Part of the ritual is getting a pain-au-chocolat each (not for Eleanor yet) at the Co-op on the way, and eating them while we walk (yes, I know, not the best way to eat).

And we walk along chatting about all sorts of things. Yesterday’s conversations, for example, included talking about the Easter Bunny and Rosemary assuring me that the one we saw at the Rococo Gardens the week before had been a man dressed up as an Easter Bunny, Rosemary telling me about Charlie and the Chocolate Factory, which Chris is reading to her at bedtime, and explaining the differences between that and the film Willy Wonka. Rosemary told me that caterpillars are baby butterflies and how they build a cocoon and go to sleep in it and when they wake up they’re a butterfly. And lately we’ve had the repetition and repetition and repetition of the question ‘Why?’ I resort to my Gran’s ‘Y is a letter and you should no better.’ after about 10 usually (you have to say it in a Welsh accent, otherwise it doesn’t work).

The walk includes a nice bit through Stratford Park, where we see (and, if we’ve remembered to bring bread, feed) the ducks and see squirrels running up trees and yesterday appreciated the shade brought by the tall trees.

Eleanor usually sleeps for the most of the walk there (and back), but wakes up when we walk into the Leisure Centre. While Rosemary is in her class (45 minutes), Eleanor and I have some time to play. Yesterday, she almost-crawled about on the floor (she moves around by rolling and spinning on her belly at the moment, and she can go very far this way), playing with a couple of her toys, chatted to some of the other mums, tried to pull herself up on a table and ate an apple-flavoured rice cake.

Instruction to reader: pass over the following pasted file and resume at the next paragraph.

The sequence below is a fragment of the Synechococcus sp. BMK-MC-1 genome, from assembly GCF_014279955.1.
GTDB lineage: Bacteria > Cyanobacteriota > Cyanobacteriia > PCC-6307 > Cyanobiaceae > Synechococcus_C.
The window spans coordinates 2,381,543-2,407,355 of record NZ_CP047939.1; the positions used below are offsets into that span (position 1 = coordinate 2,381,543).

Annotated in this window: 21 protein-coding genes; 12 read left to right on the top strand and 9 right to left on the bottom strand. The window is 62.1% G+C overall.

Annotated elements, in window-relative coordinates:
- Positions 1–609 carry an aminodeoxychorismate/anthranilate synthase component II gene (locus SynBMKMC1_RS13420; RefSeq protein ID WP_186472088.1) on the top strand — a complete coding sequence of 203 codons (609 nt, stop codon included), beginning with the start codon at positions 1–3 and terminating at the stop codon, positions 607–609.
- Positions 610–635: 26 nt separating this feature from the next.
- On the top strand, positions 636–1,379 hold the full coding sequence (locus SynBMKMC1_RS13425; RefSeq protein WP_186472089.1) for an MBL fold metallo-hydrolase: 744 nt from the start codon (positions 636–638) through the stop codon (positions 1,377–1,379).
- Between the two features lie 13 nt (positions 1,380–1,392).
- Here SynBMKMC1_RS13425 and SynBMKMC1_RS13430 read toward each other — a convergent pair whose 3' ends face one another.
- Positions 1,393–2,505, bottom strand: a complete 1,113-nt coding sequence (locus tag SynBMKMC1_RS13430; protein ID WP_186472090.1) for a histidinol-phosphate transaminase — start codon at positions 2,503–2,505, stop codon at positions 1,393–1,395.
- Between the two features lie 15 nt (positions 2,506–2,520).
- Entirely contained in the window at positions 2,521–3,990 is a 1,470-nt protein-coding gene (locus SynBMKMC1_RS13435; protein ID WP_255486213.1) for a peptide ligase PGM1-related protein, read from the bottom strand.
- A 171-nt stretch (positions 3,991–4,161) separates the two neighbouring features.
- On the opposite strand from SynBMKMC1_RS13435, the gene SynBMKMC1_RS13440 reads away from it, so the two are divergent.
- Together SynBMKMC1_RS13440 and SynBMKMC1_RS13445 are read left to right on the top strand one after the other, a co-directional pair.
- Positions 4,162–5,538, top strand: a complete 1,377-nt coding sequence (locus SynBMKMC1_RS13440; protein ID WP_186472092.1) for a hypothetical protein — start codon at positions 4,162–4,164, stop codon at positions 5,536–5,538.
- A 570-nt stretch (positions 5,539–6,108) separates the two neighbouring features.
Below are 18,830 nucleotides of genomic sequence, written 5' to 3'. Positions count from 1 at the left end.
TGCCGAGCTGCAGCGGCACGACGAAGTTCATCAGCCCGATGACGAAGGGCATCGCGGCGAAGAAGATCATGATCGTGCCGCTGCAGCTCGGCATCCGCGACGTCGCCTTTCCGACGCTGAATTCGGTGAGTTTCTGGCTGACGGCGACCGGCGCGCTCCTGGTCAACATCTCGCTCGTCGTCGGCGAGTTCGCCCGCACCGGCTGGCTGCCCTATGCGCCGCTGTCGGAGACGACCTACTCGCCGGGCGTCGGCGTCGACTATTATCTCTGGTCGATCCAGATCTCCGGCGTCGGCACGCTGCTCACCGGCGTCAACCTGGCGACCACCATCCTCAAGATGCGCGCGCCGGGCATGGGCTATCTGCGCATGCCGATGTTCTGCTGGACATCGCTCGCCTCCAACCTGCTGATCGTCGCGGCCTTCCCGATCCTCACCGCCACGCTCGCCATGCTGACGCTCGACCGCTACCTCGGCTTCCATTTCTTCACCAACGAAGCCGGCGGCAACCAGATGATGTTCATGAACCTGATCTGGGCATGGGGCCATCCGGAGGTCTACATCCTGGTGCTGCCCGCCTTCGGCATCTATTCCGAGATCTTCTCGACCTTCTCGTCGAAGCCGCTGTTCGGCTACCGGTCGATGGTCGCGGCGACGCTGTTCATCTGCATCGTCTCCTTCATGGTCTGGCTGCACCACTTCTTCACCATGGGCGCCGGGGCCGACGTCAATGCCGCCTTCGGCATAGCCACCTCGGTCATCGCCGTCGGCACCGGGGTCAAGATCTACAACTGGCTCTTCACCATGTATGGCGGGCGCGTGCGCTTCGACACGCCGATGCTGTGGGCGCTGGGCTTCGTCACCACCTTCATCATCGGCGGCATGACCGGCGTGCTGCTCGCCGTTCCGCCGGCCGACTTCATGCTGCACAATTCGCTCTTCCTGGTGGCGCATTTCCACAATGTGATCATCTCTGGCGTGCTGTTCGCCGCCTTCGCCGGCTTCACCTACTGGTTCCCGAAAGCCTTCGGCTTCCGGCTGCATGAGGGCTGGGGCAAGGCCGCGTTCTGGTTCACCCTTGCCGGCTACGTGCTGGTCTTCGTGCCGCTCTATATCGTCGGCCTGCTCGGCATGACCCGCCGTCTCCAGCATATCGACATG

And then we walk home again, after Rosemary gets her sweet (which she almost always discards after a few minutes, because it’s ‘too chewy’ or ‘too sticky’) and have more lovely conversations. She sometimes tells me and shows me what she learnt, and sometimes doesn’t.

Yesterday, we also went to Tesco and got some food for the evening and also a new dress for Rosemary. She helped me find the right salad vegetables and found the Tiger bread and even offered to pick the wine (I thought I’d better make that decision, otherwise we probably would have ended up with something costing £20. While I’m at the till, Rosemary goes and sits with ‘the dogs’ (a guide dog collection point) and waits very patiently.

There’s a wall that Rosemary walks along until she gets to a lamp post and jumps down to me, a point where she stops to hide and I say ‘I can see you, lemon squeeze you.’ Actually, there are another two walls she walks along and jumps down to me and gets a spin. There are many rituals, really, which seem to be very important to young children. If we miss any out for any reason, there are usually tears.

It’s quite tiring, though not as tiring as Chris and Rosemary’s Sunday swimming outing to the Leisure Centre, but it’s really good fun.

Do you have any special days? Do your children have rituals on the school run or regular outings that cannot be deviated from? What do you talk about on your walks with your children? How long can you keep up with answering ‘Why?’